Biology L3‎ > ‎Biotechnology‎ > ‎

Biotechnology Key Words

Bacteriophage virus

A virus whose host is a bacterium


Copy or complementary DNA. DNA without introns (only exons). It is produced using reverse transcriptase


A genetically identical copy of an organism. This includes cuttings, tubers, grafting, tissue culture but not seed formation


Modified bases which when added to a reaction mixture cause chain termination. Used in gene sequencing

DNA chip or microarray

Glass or silicon plate studded with DNA fragments

DNA fingerprinting (profiling)

The process of analysing the DNA of an individual's body tissue or fluids for the purpose of identification. It often includes the process of Southern blotting

DNA polymerase

An enzyme that joins (polymerises) DNA

Gene gun

A technique used to ‘fire’ ‘bullets’ of tungsten or gold coated with a gene into cells

Gene therapy

The transfer of genetic material from one person to another for their medical benefit. The same techniques are used as in any genetic modification

Genetic engineering

The same as genetic modification, but used by speakers and writers who are opposed to the techniques

Genetic modification

Transfer of genetic material from one individual to another. The recipient may or may not be of the same species


A enzyme used to join sections of DNA together


Spherical membrane similar in structure to cell membranes. Liposomes are used to introduce genetic material into cells


STR — short tandem repeats. Short sequences (2–8 base pairs) able to repeat up to 100 times. Humans have many microsatellites and the number of repeats varies between people. This is used to gene profile people using PCR


VNTR — variable number tandem repeats. Repeating sequences of a few tens of bases. The significance of minisatellites is that the patterns in different people or other organisms vary considerably. These can be electrophoresed to identify or fingerprint individuals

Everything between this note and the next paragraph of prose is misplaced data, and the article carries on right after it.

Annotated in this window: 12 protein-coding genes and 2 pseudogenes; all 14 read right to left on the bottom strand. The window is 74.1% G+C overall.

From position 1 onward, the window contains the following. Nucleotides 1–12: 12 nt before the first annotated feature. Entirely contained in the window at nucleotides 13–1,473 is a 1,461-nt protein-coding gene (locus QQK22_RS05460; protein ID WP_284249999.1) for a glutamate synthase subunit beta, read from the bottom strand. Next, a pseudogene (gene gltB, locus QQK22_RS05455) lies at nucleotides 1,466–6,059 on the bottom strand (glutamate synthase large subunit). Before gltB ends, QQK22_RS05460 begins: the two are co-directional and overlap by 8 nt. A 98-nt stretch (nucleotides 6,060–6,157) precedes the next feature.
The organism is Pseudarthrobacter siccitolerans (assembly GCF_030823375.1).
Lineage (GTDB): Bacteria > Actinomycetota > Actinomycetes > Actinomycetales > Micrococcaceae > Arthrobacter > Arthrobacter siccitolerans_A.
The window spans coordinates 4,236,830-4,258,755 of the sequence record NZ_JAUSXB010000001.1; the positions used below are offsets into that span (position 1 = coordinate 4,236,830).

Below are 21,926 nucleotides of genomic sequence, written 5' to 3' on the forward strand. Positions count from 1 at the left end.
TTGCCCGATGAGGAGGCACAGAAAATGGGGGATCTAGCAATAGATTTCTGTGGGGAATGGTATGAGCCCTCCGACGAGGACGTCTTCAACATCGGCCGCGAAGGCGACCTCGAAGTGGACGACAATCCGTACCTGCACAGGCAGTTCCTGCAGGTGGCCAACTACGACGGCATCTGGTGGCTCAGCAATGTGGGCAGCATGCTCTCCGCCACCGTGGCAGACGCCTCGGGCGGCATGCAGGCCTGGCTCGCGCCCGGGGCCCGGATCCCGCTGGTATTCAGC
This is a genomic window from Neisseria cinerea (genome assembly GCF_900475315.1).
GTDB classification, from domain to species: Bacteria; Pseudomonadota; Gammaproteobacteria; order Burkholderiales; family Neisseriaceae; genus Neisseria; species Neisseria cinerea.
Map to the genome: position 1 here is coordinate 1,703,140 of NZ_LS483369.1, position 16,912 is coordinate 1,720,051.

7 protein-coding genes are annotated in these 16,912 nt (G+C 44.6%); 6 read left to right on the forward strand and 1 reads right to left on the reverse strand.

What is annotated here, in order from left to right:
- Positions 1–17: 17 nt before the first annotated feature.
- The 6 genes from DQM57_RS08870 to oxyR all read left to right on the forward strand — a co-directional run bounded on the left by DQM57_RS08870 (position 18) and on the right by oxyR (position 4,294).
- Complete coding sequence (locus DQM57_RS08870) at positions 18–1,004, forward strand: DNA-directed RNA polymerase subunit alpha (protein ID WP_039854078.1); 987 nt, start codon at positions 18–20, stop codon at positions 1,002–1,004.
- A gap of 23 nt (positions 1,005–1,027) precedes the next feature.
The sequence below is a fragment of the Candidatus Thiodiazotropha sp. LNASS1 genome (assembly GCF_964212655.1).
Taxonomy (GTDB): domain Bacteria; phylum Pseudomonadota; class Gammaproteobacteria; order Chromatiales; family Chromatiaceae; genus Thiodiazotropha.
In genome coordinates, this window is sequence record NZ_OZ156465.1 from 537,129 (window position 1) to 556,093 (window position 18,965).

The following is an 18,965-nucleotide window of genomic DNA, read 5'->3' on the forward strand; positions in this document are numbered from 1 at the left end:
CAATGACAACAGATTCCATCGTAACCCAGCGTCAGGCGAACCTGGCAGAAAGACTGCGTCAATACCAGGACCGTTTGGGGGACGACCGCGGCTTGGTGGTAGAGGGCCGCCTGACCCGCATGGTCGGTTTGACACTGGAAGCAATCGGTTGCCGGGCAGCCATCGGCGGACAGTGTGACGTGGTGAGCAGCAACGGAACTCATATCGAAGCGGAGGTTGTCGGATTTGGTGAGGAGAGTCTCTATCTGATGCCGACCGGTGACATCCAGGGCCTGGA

The part of the plant stem where stalks, branches, buds and flowers originate


Polymerase Chain Reaction (gene amplification). A technique for multiplication of DNA


A small circular section of DNA in a bacterium. It contains several thousand bases compared to the millions in bacterial chromosomes


A short section of RNA used as a starting sequence for PCR or gene sequencing

Recombinant DNA

DNA into which a foreign gene has been inserted

Restriction enzyme

An enzyme that cuts DNA at particular recognition sites of from 4 to 8 bases


A virus that has RNA and not DNA as its genetic material. To replicate in a cell it must use the enzyme reverse transcriptase

Reverse transcriptase

An enzyme that makes DNA from RNA


The process by which scientists work out the base sequence of genes. This uses dideoxynucleotides and may be done manually or automatically

Southern blotting

A process during genetic profiling whereby a nitrocellulose sheet is placed on top of an electrophoresis gel, and the DNA ia partially transferred to the more stable sheet by placing blotting paper on top of the sheet and drawing the liquid up from the gel

Stem cell

Unspecialised cell that renews itself by dividing. Can develop into specialised tissue. Stem cells are embryonic (derived from embryos) or adult (found in adult tissue)

Tissue culture

Cloning of plants by taking sections of stem, root, leaf or callus and growing them under sterile conditions with the help of hormones and growth factors


The transfer of plasmids between bacteria. This can happen with mammal cells if they are chemically treated


The transfer of genetic material from one species to another

Variable DNA

DNA unique to each person. It is variable DNA that is used in DNA fingerprinting